Upon one occasion the man failed to come down to the office when he was due. He appeared an hour later, looking very pale. His features suggested those of an overboiled cauliflower that has not been sufficiently strained after being removed from the saucepan. He explained to me the reason of his delay and of his overboiled appearance.

“The fact is,” said he, “that I did not feel at all well this morning. For my breakfast I could only eat one covered dishful of peasepudding, a head or two of celery and a few carrots, with a tureen of lentil soup and a raw potato salad; so my wife thought she would tempt me with a delicacy for my dinner. She made me a bran pie all for myself—thirty-two Spanish onions and four Swedish turnips, with a beetroot or two for colouring, and a thick paste of oatmeal and bran—that’s why it’s called a bran pie. Confound the thing! It’s too fascinating. I can never resist eating it all, and scraping the stable bucket in which it is cooked. I did so to-day, and that’s why I’m late. Well, well, perhaps I’ll gain sense late in life. I don’t feel quite myself even yet. Oh, confound all those dainty dishes! A man should stick to plain homely fare when he has work to do.”

But on reflection I think that the most peculiar supper menus of the sub-editorial staff were those partaken of by two journalists who occupied the same room for close upon a year—a room to which I had access occasionally. One of these gentlemen was accustomed to place in a saucepan on the fire a number of unpeeled lemons with as much water as just covered them. After four hours’ stewing, this dainty midnight supper was supposed to be cooked. It certainly was eaten, and with very few indications, all things considered, of abhorrence, by the senior occupant of the sub-editor’s room. He told me once in confidence that he really did not dislike the stewed lemons very much. He had heard that they were conducive to longevity, and in order to live long he was prepared to make many sacrifices. There could be little doubt, he said, that the virtue attributed to them was real, for he had been partaking of them for supper for over three years, and he had never suffered from anything worse than acute dyspepsia. I congratulated him. Nothing worse than acute dyspepsia!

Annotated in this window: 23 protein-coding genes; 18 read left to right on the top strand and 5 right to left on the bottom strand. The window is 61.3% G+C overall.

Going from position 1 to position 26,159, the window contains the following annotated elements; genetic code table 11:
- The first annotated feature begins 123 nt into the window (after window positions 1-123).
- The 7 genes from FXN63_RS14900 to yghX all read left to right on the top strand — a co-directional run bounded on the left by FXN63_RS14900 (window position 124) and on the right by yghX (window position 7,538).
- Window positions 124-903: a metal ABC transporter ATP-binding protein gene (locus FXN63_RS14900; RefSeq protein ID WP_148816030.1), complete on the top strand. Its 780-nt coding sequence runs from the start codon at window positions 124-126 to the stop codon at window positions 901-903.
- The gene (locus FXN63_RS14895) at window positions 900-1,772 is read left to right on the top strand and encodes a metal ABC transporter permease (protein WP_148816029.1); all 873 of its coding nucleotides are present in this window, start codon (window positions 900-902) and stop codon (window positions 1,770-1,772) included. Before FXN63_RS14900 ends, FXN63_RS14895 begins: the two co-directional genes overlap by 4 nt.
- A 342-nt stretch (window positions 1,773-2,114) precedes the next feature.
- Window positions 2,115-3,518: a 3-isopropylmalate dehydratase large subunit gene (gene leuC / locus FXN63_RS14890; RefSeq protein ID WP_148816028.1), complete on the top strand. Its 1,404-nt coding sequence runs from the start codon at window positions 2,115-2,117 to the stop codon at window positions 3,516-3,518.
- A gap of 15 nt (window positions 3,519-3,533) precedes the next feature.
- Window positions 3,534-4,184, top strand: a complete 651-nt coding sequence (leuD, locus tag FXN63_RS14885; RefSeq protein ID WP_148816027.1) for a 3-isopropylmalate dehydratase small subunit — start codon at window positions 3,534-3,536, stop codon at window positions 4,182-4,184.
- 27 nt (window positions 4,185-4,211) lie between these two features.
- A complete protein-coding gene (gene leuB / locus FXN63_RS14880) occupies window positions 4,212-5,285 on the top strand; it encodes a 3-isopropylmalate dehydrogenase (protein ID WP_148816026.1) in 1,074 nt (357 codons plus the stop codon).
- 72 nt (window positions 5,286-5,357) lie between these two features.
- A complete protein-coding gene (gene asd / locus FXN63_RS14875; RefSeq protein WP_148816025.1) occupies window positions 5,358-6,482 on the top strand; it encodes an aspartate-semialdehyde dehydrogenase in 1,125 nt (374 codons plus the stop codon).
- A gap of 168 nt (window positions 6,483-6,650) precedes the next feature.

His stable companion, so to speak, did not believe in heavy hot suppers such as his colleague indulged in. He said it was his impression that no more light and salutary supper could be imagined than a single apple, not quite ripe.